An economist's definition of "better off" usually deals with levels of utility. Example: If one person ends up with less of some good, but more of some other good that they value more. Then their utility is increased. So if the priest redistributed the goods available to the people that valued them higher than others did and was able to pocket some stuff for himself, then yes he made everyone better off. Each person's desired consumption bundle is different, thats why we "gain" from trade even though we're not actually increasing the total number of goods available to all.

scott clark writes:

THere are lots of times in life where its way more valuable to have less stuff. In fact, I pay people to haul away my excess stuff twice a week. Most of that stuff has no value to anyone, but some of the stuff in there probably does, but its not worth my time to find the person to whom it is valuable and then coordinate with them to get them the stuff. (I've throw away lots of stuff that could go up on Craiglist or EBay but even those minimal transactions costs of listing the stuff, replying to the people, shipping the stuff or arranging shipping just pummels lazy old me). The good Padre was just doing what comes natural. Don't kids at school trade lunch items anymore? (Wouldn't surprise me if school admin's had banned the practice, actually)They get a fixed endowment, then are able to negociate for what the value more. No econ lessons needed either.

So their is really no paradox, "more is preferred to less" means more SUBJECTIVE VALUE, is preferred to less SUBJECTIVE VALUE, the amount of mass in those configurations is irrelevant.

Flash Gordon writes:

I see you don't have a link to "The Economic Organization of a P.O.W. Camp" and I was wondering if this link is to the correct article:

http://www.albany.edu/~mirer/eco110/pow.html

It seems to be.

[The article is under copyright. Out of respect for the copyright holder, we are not comfortable sanctioning versions of the article that may have been reproduced without appropriate permission.--Econlib Ed.]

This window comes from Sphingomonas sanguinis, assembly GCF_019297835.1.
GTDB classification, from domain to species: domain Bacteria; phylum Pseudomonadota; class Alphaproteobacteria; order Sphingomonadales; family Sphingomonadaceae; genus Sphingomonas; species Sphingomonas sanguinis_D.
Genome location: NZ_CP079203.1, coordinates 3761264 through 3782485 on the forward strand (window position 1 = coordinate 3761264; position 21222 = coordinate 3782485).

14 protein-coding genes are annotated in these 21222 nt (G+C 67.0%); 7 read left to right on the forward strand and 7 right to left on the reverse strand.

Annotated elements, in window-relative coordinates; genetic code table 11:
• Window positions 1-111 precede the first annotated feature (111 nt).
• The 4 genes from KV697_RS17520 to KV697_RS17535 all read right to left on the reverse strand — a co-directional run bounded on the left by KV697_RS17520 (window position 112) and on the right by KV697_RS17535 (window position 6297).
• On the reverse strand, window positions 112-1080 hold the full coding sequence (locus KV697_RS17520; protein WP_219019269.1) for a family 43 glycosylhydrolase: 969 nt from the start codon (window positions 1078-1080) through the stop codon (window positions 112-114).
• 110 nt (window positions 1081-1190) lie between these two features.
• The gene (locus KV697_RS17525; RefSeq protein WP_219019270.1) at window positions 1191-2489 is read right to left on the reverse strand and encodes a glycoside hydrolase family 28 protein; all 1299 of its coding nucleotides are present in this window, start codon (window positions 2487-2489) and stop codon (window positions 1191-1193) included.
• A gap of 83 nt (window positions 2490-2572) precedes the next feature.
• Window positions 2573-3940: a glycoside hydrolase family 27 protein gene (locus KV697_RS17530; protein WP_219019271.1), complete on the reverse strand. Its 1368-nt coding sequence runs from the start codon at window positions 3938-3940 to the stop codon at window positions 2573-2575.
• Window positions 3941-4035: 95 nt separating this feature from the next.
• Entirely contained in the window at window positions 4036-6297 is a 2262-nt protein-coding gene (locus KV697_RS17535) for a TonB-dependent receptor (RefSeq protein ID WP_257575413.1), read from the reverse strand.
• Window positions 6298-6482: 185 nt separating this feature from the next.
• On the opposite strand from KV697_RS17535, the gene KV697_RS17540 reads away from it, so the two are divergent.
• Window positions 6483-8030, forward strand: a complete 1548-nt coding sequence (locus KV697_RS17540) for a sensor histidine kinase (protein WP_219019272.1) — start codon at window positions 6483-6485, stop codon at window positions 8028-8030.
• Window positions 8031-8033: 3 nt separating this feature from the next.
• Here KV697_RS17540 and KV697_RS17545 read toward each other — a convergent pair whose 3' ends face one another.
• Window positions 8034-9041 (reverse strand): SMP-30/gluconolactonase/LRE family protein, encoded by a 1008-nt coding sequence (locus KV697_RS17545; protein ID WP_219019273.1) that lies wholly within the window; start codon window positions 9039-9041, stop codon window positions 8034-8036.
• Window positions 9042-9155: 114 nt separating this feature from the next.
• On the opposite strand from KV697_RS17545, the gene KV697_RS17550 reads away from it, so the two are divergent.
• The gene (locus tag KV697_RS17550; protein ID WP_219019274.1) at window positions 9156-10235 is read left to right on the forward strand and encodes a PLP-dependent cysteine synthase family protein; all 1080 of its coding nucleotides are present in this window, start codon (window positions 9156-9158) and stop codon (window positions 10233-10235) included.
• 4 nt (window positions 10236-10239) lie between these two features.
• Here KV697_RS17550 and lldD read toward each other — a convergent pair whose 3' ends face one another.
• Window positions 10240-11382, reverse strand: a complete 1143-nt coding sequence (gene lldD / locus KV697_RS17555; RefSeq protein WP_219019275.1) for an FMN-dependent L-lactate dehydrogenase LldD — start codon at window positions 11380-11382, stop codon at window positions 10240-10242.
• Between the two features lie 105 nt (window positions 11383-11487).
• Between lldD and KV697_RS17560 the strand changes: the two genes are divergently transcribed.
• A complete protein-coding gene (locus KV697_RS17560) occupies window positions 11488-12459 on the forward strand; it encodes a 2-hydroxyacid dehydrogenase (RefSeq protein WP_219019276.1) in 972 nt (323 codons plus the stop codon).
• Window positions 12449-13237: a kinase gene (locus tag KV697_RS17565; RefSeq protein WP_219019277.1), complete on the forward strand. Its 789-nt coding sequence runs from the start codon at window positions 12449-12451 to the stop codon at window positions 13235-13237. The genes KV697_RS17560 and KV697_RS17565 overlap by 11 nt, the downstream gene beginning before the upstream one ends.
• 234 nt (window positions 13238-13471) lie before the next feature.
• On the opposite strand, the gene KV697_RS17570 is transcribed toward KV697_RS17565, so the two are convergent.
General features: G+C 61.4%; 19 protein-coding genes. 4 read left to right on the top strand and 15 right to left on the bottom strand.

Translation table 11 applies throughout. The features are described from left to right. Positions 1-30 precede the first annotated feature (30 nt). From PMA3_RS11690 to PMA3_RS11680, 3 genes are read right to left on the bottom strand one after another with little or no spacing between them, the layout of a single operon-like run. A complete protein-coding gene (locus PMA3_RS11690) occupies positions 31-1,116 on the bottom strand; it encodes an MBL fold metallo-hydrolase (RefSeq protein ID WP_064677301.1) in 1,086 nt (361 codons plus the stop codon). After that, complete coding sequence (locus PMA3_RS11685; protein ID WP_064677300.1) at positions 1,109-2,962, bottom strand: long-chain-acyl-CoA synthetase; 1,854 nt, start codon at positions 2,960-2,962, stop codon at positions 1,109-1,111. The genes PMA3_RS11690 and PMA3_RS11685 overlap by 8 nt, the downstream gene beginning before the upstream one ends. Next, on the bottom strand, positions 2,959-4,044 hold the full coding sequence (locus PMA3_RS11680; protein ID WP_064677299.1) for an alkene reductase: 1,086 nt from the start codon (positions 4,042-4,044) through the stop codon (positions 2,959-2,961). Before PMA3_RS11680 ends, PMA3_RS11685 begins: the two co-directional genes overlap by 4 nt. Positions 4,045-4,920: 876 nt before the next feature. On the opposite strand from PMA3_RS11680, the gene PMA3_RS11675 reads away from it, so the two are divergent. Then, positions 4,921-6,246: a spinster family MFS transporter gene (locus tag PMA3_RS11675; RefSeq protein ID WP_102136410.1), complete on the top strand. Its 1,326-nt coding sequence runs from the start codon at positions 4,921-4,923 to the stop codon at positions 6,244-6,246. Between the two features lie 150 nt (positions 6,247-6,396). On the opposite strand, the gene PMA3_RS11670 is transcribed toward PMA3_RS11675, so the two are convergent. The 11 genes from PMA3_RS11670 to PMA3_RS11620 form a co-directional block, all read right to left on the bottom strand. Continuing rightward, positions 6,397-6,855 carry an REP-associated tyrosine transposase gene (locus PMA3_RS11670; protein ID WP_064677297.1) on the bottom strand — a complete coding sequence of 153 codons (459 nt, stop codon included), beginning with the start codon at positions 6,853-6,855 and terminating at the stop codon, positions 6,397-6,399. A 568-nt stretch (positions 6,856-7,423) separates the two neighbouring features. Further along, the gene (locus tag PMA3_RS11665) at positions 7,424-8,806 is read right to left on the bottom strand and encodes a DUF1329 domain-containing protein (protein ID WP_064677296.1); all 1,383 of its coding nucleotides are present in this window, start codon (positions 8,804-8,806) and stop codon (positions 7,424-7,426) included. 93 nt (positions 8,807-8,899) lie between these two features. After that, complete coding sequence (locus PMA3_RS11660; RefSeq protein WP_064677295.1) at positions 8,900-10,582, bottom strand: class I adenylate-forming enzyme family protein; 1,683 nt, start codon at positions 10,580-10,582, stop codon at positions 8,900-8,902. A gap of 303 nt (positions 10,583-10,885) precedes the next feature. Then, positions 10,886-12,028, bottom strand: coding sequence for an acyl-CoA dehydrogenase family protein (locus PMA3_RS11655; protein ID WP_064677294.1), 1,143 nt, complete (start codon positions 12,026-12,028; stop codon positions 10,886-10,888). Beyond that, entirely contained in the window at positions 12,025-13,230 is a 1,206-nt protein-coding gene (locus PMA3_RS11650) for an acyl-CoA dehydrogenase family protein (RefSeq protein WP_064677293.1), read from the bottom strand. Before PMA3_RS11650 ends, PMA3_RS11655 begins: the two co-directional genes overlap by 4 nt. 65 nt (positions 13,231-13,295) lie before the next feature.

SteveO writes:

Looks like several people beat me to it, but I came to say essentially the same thing.

Having the things I want is much more valuable than having some amount of things. I am willing to pay (especially if the payment is some of those things I don't need) in order to have my "things" rearranged, to be the ones I want, and not the ones I find useless.

Jason writes:

Could it be related to this post on Greg Mankiw's Blog a few weeks ago?

Greg Mankiw's Blog: Consumer Surplus

Could he also be another ancestral "mancgere"?

Blackadder writes:

I'd say the priest in this example is performing a service similar to that performed by a matchmaker.

The job of a matchmaker is to find a suitable bride for a potential groom and visa versa. For this they collect a fee. Matchmakers are classic middlemen, in that they don't manufacture brides and grooms, nor do they generally do much to make their clients more desirable to a potential mate. And of course the thing they trade in, love, is one of the last things people would ever want to turn into a "commodity" to be traded on the open market. Yet matchmakers generally aren't subject to the opprobrium that falls on other sorts of middlemen because we understand that the matchmaker is providing a real service by helping people find each other. It may be that Bob and Margaret would be perfect for each other, but unless they happen to meet randomly they could live blocks apart from each other and never know it. Matchmakers help to connect people who otherwise would have trouble finding love for whatever reason, and many people find the resulting increase in happiness that comes from two people finding each other to be well worth whatever fee the matchmaker charges (today, of course, matchmaking is typically done through computers).

Likewise, in Radford's prison camp, different people valued the various items in their Red Cross parcels differently. One might be a vegetarian who has a sweet tooth. He would gladly trade all of his tinned beef (which are otherwise useless to him) for even a little extra chocolate. Another might prefer the beef to his allotment of chocolate, and gladly trade the one for the other. If these two prisoners knew who each other were, they could easily trade their items, to the mutual benefit of both. If they lack this information, however, there may be no realistic way for them to realize this benefit. A man who wanted to trade his beef for chocolate might search the camp for someone who wanted to trade his chocolate for beef. But this would be time consuming, and it might be that there was no direct way to make the trade he wanted. Prisoner A might prefer chocolate to cigarettes, Prisoner B cigarettes to beef, and Prisoner C beef to chocolate, and so to make the trade work the prisoner would have to have knowledge of all three's preferences. By making the rounds and trading on the information he has gathered about people's various preferences (much of it no doubt indirect), the priest is able to improve the lot of the inmate's to such an extent that he can make them all better off and still take a sizable surplus for himself.

vidyohs writes:

Perhaps the explanation is simple, at least in my cynical mind.